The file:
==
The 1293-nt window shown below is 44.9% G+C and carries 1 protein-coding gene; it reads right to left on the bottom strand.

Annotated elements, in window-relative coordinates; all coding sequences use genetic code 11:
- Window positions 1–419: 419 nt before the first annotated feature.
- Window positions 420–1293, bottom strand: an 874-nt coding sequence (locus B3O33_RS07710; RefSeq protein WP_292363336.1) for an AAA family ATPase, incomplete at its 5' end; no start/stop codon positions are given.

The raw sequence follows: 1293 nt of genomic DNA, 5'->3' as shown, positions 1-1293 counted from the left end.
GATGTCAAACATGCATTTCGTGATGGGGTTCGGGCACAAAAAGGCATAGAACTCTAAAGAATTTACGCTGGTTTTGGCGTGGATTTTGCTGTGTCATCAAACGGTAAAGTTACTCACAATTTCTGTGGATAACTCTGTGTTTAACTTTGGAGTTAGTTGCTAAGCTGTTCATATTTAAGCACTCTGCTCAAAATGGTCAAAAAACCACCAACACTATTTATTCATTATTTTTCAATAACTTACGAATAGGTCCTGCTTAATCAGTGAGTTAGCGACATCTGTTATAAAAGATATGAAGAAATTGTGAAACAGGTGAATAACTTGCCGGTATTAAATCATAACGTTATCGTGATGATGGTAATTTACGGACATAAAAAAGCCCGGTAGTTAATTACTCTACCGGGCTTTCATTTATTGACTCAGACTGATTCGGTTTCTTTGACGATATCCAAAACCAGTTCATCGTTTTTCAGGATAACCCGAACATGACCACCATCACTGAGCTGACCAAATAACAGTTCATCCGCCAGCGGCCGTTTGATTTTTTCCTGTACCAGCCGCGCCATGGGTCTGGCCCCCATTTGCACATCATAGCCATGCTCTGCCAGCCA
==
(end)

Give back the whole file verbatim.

The 1293-nt window shown below is 44.9% G+C and carries 1 protein-coding gene; it reads right to left on the bottom strand.

Annotated elements, in window-relative coordinates; all coding sequences use genetic code 11:
- Window positions 1–419: 419 nt before the first annotated feature.
- Window positions 420–1293, bottom strand: an 874-nt coding sequence (locus B3O33_RS07710; RefSeq protein WP_292363336.1) for an AAA family ATPase, incomplete at its 5' end; no start/stop codon positions are given.

The raw sequence follows: 1293 nt of genomic DNA, 5'->3' as shown, positions 1-1293 counted from the left end.
GATGTCAAACATGCATTTCGTGATGGGGTTCGGGCACAAAAAGGCATAGAACTCTAAAGAATTTACGCTGGTTTTGGCGTGGATTTTGCTGTGTCATCAAACGGTAAAGTTACTCACAATTTCTGTGGATAACTCTGTGTTTAACTTTGGAGTTAGTTGCTAAGCTGTTCATATTTAAGCACTCTGCTCAAAATGGTCAAAAAACCACCAACACTATTTATTCATTATTTTTCAATAACTTACGAATAGGTCCTGCTTAATCAGTGAGTTAGCGACATCTGTTATAAAAGATATGAAGAAATTGTGAAACAGGTGAATAACTTGCCGGTATTAAATCATAACGTTATCGTGATGATGGTAATTTACGGACATAAAAAAGCCCGGTAGTTAATTACTCTACCGGGCTTTCATTTATTGACTCAGACTGATTCGGTTTCTTTGACGATATCCAAAACCAGTTCATCGTTTTTCAGGATAACCCGAACATGACCACCATCACTGAGCTGACCAAATAACAGTTCATCCGCCAGCGGCCGTTTGATTTTTTCCTGTACCAGCCGCGCCATGGGTCTGGCCCCCATTTGCACATCATAGCCATGCTCTGCCAGCCA